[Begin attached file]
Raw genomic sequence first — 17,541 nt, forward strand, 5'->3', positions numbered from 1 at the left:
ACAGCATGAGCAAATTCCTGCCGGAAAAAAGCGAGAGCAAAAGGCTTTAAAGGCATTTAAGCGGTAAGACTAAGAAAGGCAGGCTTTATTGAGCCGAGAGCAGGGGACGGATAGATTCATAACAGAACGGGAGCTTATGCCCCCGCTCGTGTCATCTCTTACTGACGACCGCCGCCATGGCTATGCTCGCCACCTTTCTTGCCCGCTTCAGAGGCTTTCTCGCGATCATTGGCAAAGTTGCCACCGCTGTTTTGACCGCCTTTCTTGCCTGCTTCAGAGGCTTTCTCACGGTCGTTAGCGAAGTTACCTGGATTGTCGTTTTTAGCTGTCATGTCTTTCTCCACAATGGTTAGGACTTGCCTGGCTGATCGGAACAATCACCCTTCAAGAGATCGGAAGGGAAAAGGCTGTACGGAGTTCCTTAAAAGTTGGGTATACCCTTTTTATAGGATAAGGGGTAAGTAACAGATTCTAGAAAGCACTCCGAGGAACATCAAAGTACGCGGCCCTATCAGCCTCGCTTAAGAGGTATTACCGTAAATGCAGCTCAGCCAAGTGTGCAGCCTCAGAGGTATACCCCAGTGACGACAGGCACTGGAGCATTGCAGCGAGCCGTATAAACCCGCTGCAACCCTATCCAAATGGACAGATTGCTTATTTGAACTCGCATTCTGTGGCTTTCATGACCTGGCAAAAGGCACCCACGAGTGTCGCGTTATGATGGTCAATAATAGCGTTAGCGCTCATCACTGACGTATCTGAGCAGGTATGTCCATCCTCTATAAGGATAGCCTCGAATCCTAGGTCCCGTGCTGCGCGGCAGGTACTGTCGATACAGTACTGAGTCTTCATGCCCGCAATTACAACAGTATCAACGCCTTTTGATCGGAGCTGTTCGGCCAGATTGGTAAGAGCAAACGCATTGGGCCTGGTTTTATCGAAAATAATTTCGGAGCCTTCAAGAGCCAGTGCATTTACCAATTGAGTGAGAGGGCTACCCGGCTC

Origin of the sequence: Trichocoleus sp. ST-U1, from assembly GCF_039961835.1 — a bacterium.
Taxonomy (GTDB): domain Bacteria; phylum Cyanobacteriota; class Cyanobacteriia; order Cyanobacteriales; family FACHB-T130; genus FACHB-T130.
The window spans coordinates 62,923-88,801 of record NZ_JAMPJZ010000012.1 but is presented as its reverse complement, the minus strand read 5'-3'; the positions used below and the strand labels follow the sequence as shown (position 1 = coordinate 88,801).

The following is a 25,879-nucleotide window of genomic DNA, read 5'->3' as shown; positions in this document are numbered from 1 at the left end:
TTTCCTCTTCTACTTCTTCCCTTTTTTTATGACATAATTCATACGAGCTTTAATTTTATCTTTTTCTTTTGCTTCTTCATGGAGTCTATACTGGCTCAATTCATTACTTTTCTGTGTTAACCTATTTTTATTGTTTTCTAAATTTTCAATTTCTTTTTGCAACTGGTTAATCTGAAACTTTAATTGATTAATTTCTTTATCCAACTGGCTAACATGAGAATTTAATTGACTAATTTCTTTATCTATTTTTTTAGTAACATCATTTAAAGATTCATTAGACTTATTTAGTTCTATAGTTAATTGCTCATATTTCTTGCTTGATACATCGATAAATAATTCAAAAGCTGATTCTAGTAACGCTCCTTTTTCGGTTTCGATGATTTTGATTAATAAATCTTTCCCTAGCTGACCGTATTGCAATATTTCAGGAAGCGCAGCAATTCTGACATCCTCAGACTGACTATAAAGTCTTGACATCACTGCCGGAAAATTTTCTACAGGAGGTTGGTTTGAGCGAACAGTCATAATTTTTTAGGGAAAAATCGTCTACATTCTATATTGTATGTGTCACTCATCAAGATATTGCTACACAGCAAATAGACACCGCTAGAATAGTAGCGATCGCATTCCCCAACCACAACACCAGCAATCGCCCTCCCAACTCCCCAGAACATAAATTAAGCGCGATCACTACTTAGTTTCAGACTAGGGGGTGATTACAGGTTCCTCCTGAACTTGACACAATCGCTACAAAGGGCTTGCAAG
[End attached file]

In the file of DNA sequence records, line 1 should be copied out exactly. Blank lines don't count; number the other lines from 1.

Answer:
Raw genomic sequence first — 17,541 nt, forward strand, 5'->3', positions numbered from 1 at the left: